“I’ve been dealing with anxiety for as long as I can remember,” says Sow Ay, an illustrator who sketches brutally honest cartoons about his ongoing struggle with mental illness.

“A few days ago I was diagnosed with panic disorder. It took a lot of time because I was scared to talk about it. But I could no longer live with it, so I’m glad I did talk about it,” he tells The Independent.

Although he was diagnosed with generalised anxiety disorder, social anxiety and depression “after a burnout” in 2016, he has been dealing with anxiety for as long as he can remember.

Drawing has been an outlet for him since childhood, but his artworks weren’t always so serious. “At school, I loved drawing to make my friends laugh,” he says.

“I’ve always been sharing my work online. To make people laugh, or to share my story. But it all became way more dark last year,” he says.

At first, he was nervous about sharing his most personal work online. “In real life, I always avoid talking about how I feel. I was scared about the reaction people could have about suddenly discovering I could no longer work. But at the same time, that’s maybe a great way to show how powerful mental illnesses can be.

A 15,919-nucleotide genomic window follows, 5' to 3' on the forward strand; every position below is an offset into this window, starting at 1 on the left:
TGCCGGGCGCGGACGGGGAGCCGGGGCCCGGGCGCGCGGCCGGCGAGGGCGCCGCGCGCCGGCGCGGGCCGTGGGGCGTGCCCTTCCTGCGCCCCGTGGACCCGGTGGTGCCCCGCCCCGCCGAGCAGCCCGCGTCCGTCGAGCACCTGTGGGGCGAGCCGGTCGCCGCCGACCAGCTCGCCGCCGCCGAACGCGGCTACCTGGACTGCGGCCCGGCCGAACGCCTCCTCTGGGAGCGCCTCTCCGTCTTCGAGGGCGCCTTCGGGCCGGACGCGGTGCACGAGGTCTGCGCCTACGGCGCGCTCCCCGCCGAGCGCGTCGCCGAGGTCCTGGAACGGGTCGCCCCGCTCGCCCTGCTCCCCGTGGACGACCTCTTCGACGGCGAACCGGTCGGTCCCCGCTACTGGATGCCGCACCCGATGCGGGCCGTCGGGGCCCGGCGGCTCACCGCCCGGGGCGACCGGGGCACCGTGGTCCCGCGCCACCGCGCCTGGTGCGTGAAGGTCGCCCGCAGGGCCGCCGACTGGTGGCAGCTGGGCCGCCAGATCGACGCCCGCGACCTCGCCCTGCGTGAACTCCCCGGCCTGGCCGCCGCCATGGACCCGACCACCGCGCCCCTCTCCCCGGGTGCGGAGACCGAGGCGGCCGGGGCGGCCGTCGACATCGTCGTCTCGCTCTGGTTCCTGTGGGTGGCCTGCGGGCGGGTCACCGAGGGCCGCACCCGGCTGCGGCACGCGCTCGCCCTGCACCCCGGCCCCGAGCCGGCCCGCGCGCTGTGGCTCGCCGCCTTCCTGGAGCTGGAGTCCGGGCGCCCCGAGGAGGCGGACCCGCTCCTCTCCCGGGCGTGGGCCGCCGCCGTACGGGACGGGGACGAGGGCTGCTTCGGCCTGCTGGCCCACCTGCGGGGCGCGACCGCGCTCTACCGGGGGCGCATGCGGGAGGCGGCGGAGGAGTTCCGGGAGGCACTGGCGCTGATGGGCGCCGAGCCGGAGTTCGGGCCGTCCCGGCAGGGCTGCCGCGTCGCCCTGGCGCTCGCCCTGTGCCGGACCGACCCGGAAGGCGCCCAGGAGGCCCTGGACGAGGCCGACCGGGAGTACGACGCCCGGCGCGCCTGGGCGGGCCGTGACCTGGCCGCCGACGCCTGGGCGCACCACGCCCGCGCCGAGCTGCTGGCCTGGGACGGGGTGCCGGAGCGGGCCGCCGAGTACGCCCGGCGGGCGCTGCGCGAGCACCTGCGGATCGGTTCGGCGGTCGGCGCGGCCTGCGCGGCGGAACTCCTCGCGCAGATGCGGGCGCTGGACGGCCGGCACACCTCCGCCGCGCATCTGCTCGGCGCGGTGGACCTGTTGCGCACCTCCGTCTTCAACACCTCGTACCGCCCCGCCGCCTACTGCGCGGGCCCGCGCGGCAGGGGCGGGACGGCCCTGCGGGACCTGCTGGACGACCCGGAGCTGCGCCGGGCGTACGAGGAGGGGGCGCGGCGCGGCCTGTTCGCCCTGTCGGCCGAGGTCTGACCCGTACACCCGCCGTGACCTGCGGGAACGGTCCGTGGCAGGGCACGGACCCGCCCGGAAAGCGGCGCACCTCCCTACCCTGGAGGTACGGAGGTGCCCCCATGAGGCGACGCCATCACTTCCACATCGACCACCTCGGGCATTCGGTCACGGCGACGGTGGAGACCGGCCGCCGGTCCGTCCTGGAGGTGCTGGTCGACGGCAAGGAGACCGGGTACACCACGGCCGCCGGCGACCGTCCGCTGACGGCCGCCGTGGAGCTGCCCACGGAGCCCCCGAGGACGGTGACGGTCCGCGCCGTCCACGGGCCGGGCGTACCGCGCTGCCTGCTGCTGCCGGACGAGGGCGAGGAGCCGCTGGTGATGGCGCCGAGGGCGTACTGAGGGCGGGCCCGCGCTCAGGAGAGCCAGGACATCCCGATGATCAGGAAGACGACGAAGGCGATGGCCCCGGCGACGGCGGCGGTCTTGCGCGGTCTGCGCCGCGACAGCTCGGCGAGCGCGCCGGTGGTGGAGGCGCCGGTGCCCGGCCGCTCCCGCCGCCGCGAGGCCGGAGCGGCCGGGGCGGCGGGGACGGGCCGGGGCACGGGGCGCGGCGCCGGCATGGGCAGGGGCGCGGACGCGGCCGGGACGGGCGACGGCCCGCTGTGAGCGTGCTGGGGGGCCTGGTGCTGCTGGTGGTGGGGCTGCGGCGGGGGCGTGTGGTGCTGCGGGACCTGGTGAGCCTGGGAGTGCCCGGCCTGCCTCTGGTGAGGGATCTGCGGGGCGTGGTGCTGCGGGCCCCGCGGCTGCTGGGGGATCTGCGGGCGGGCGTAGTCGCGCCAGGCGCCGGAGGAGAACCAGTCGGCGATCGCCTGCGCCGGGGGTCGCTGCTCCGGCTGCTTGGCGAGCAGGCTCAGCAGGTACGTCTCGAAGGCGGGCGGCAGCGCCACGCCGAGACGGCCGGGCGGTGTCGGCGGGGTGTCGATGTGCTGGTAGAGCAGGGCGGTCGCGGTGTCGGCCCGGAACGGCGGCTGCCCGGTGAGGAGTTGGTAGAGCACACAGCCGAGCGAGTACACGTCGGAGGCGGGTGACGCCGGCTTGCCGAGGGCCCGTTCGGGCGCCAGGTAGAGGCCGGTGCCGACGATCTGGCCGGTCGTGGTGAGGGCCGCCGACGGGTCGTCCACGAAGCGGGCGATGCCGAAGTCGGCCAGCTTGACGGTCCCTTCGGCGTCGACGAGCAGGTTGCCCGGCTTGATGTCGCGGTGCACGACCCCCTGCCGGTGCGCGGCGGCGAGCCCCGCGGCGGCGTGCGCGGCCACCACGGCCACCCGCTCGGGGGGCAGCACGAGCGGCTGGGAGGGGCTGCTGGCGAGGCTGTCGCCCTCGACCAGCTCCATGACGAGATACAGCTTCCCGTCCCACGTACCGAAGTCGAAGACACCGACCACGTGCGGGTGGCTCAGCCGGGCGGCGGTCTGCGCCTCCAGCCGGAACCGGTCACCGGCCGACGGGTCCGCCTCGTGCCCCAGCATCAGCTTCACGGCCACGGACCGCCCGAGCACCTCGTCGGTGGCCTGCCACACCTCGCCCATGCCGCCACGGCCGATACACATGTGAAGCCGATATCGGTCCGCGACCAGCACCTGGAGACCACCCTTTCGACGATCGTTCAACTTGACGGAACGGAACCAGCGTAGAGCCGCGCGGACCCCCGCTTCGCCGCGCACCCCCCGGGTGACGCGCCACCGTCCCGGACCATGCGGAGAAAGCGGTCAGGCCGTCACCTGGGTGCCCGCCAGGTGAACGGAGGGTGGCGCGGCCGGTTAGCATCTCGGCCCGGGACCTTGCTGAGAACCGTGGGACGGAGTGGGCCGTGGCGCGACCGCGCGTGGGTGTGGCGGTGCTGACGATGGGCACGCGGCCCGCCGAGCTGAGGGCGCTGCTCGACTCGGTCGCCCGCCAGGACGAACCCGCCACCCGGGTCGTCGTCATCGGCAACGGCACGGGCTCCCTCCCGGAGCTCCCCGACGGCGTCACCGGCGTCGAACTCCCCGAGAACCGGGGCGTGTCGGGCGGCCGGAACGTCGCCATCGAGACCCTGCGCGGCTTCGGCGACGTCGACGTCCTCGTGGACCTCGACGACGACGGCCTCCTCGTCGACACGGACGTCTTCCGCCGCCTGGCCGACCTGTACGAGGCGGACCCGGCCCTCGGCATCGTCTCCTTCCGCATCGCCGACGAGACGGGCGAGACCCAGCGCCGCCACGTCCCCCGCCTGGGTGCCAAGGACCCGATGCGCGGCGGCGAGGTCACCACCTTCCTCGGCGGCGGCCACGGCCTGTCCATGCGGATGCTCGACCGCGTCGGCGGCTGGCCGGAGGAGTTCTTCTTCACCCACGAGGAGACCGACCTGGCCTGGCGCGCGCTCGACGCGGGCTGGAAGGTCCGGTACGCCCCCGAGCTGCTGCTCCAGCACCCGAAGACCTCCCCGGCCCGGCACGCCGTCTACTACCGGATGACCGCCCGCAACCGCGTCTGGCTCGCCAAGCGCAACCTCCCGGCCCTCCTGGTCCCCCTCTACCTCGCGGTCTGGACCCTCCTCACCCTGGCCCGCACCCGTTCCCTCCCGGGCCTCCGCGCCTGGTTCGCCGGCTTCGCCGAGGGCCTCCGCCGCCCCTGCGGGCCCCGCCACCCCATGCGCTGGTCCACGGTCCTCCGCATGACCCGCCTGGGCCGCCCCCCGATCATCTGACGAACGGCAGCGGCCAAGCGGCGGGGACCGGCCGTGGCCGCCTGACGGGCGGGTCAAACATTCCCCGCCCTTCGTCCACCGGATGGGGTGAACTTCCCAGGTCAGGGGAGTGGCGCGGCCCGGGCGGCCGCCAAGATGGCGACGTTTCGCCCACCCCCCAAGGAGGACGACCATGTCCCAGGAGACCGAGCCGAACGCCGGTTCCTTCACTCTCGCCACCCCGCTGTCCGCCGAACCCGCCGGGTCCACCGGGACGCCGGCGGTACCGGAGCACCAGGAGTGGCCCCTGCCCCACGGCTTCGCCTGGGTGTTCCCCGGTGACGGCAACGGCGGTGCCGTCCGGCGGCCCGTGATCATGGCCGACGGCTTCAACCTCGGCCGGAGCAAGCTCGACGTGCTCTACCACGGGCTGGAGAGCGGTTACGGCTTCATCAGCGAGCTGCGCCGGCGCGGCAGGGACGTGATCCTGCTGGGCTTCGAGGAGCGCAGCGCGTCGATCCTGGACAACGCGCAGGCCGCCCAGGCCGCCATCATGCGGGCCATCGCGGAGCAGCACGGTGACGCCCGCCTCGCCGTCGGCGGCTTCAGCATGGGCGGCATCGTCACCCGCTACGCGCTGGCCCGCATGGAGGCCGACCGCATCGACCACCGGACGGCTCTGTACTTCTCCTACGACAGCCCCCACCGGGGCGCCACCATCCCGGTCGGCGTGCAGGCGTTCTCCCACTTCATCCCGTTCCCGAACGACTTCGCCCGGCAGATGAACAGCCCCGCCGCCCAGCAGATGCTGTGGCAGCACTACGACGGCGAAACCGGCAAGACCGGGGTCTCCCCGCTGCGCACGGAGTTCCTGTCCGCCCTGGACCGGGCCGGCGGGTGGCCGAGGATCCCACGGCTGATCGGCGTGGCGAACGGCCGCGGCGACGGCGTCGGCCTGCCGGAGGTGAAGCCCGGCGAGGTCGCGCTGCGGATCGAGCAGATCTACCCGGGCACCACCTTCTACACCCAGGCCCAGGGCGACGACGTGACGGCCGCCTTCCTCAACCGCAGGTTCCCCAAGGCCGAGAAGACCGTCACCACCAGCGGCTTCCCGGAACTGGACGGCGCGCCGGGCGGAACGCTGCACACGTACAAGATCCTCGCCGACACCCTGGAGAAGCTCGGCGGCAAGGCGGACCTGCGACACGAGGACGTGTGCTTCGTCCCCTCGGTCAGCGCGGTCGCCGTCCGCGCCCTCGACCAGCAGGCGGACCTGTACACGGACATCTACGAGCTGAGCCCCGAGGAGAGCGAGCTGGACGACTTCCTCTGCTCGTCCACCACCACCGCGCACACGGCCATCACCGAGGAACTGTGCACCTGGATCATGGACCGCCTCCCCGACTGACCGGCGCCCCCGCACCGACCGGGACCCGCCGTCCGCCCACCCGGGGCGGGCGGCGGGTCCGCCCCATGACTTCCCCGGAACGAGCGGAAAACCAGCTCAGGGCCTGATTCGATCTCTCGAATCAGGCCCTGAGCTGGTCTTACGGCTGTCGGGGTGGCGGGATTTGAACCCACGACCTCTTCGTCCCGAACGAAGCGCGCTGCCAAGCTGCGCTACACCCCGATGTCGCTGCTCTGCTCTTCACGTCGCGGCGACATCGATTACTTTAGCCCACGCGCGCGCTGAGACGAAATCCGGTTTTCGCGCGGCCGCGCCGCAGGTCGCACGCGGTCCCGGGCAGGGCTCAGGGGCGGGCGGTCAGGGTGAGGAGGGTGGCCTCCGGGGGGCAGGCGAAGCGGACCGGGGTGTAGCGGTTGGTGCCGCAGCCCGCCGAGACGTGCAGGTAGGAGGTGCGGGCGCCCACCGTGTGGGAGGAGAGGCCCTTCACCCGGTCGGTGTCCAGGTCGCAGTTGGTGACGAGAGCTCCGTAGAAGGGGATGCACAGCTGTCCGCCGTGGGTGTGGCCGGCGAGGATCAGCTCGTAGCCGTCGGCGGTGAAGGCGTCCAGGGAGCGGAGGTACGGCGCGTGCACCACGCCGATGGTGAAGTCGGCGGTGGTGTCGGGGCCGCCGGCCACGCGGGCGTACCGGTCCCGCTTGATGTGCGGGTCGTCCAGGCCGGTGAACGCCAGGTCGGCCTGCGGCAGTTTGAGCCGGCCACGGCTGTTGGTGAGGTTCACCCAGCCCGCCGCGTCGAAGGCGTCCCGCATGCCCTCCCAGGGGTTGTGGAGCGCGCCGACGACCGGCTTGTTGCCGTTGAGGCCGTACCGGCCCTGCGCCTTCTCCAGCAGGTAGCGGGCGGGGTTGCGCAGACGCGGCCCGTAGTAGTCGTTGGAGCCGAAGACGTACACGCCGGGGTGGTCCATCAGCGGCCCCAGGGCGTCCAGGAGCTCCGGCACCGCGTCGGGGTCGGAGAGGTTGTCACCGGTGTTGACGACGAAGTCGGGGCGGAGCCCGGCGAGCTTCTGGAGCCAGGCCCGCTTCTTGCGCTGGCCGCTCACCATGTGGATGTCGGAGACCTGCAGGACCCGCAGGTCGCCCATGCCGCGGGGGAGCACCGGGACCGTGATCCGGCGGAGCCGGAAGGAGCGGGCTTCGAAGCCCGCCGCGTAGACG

“I was really scared to draw such personal things. I was scared to see people laughing at me, scared to see them telling me everything is just in my head. I was scared they were right. I think I needed to feel less alone.”

“It a great way to express myself: a way to clean up my thoughts and brain so I don’t get crazy.”

The public response to his work, he says, has been “incredible.”

“I cried when I discovered I was not alone in this and when I received tons of emails thanking me for the help. I’ve never imagined I could be of any help to anyone. I feel so useful and proud now.”

– Kashmira Gander

Read more: 18 brutally honest illustrations about struggling with mental illness

Illustration Source: Sow Ay

Image by Fernando from Unsplash